Logic gaps and blatant 'KEY KIDS BUY NOW' advertising aside, G.I. Joe: The Movie is still entertaining enough. It moves at a pretty quick pace and although not every one of its action sequences if mind blowing or even all that inspired, it definitely delivers all the action and adventure a ten year old kid in the eighties could want. It's a fun movie, if a flawed one, and if the inevitable nostalgia rush it's sure to provide makes it hard to look at it objectively, so be it. Children of the eighties will appreciate this one on its own merits.
G.I. Joe arrives on Blu-ray in an AVC encoded 1080p high definition transfer in 1.78.1 anamorphic widescreen. How does it look? It's not bad. It's not perfect, mind you, but it's not bad at all. Colors tend to look quite good and the bolder and brighter hues really stand out here but they don't impress the way a more modern animated feature might. There's a fair bit of film grain present on the picture and some really mild print damage here and there but there aren't any problems with compression artifacts to note nor is there really any obvious edge enhancement. Detail is improved over the DVD version (also included, fullframe) in pretty much every way but there's still only going to be so much you can do with this movie. It looks like the eighties animated feature that it is, and you can't really fault Shout! for that at all. Those accustomed to the film's visuals should be pleased with the high definition transfer.
The only audio option on the disc is a Linear PCM 2.0 48kHz 1.5 Mbps track that actually sounds pretty good. There's a fair bit of noticeable channel separation throughout the movie, with the left and right channels used well as far as directionality goes. Levels are well balanced and there aren't any problems with hiss or distortion. A lossless surround mix would have been fun, what with all the battle sequences that are scattered throughout the movie, but what's here is pretty good. Dialogue is clean, clear and easy to follow, which is good because there are no alternate tracks or subtitles provided.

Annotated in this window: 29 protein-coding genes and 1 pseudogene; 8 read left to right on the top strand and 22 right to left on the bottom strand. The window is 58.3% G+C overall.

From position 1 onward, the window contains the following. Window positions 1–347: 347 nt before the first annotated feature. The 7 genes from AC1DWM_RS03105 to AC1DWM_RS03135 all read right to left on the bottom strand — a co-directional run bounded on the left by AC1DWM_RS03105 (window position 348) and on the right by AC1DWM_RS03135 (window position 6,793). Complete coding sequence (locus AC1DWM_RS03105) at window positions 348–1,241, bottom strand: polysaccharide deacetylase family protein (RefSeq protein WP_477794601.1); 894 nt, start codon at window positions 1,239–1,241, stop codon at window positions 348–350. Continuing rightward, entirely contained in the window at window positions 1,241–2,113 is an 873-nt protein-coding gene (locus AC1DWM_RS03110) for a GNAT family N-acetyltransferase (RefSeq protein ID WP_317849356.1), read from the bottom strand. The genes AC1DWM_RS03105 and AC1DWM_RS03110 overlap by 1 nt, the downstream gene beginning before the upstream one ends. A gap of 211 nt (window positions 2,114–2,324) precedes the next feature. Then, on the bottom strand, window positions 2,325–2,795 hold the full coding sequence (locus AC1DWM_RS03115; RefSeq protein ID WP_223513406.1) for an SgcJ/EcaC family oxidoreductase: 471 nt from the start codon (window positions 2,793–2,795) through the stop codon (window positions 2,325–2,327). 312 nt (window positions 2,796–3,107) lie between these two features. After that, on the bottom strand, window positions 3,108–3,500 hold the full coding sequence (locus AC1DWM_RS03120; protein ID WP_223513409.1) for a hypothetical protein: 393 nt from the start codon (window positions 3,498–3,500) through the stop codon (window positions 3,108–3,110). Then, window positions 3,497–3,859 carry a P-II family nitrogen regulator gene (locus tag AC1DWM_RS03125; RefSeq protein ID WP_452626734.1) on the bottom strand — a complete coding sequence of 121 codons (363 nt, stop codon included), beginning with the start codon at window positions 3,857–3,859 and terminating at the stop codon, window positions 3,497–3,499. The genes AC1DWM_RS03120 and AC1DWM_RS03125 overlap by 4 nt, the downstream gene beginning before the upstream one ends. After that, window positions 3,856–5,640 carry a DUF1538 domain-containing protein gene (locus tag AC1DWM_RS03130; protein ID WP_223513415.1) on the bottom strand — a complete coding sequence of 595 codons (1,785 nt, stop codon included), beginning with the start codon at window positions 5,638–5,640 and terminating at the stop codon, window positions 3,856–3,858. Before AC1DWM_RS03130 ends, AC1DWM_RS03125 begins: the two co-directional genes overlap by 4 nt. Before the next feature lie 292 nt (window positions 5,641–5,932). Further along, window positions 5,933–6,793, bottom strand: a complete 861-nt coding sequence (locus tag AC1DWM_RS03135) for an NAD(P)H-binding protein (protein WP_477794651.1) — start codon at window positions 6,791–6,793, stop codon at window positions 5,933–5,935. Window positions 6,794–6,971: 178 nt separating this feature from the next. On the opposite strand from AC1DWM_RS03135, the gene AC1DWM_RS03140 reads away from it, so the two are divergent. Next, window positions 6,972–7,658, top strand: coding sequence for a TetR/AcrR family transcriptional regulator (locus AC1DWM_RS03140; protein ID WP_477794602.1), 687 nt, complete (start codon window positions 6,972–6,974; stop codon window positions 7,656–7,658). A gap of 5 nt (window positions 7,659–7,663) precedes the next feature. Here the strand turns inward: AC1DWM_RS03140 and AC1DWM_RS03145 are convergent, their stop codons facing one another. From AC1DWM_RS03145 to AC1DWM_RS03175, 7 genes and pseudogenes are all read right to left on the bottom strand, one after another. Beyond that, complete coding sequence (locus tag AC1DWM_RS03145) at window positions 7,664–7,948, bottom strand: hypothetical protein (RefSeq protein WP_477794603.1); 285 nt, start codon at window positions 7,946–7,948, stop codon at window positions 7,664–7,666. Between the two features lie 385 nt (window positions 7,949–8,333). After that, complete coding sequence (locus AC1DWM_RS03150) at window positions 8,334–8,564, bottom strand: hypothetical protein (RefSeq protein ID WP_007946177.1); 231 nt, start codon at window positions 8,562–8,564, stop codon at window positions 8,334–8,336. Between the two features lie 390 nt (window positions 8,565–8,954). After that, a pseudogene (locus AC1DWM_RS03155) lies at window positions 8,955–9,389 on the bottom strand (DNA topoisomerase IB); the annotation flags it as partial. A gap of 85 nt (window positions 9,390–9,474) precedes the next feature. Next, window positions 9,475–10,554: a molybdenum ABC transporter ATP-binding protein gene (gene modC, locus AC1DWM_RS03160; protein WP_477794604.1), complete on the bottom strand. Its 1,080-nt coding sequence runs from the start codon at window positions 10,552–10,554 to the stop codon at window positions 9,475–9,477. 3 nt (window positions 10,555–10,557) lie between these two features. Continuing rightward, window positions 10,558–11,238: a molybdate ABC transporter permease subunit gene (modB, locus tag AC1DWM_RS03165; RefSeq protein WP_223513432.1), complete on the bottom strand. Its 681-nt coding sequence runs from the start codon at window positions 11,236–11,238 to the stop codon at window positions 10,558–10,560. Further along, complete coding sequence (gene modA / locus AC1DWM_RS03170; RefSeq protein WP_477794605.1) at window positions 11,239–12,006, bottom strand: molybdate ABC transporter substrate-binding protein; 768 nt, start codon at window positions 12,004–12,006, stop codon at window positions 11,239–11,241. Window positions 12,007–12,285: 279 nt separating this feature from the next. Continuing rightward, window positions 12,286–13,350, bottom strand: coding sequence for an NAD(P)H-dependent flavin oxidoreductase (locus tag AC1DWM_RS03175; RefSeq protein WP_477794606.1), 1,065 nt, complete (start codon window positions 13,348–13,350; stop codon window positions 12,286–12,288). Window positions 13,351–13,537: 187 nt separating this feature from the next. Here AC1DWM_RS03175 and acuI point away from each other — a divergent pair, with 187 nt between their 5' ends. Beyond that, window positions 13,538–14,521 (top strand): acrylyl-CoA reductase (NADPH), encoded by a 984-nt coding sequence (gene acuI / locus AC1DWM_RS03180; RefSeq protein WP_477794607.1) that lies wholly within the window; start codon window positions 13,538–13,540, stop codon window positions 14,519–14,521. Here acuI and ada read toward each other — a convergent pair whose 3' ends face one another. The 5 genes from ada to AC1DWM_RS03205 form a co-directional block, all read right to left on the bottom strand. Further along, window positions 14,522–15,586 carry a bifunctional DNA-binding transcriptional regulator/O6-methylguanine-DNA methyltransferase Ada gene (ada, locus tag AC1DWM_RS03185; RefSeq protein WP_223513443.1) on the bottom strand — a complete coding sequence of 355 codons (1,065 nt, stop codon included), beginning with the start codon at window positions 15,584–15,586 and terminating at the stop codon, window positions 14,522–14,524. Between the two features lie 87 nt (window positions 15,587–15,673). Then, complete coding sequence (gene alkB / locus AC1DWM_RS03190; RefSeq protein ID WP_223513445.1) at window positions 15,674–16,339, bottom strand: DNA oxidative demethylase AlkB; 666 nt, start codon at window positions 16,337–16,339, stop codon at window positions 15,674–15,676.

First up is a commentary track with story consultant Buzz Dixon, who is quite frank and honest about the film's positives and negatives. He talks quite earnestly about his involvement on the film and about what he feels works and what he feels doesn't work quite so well. He's got some interesting stories to tell about his involvement on the picture and talks about some of the story ideas that were originally intended to be used for the film and which were eventually tossed and used in the animated series instead. He also speaks quite frankly about which characters he feels are strong and interesting and which ones don't work at all in the 'Joe Universe.' He slows the talk down now and then and isn't constantly bombarding us with facts and trivia, but for the most part he keeps it going at a good pace and fans of the film and the animated series alike should enjoy this quite a bit.
The Blu-ray disc also includes a collection of the still enjoyable G.I. Joe Public Service Announcements, the likes of which have cause an entire generation of kids to use the catchphrase 'knowing is half the battle' far more often than they should have the right to. As corny as these are, they're still going to provide a huge nostalgia rush for anyone who remembers the original animated series and it's nice to see them included here. A still gallery and some snazzy menus are also included.
The Blu-ray release is a combo pack, and so it also includes a DVD version of the movie. The transfer on the DVD is fullframe, so those who want that format have got it. The extras are identical to those found on the Blu-ray disc, but the DVD does include the film's script in PDF format that you can access through your DVD-Rom.
This isn't a reference quality release by any stretch but it does definitely offer a nice upgrade to the previous out of print standard definition release that came out years back. The inclusion of the commentary and public service announcements is a nice touch and while G.I. Joe: The Movie may not be the be all, end all of Blu-ray releases, it should please the film's fans and it comes recommended.
Ian lives in NYC with his wife where he writes for DVD Talk, runs Rock! Shock! Pop!. He likes NYC a lot, even if it is expensive and loud.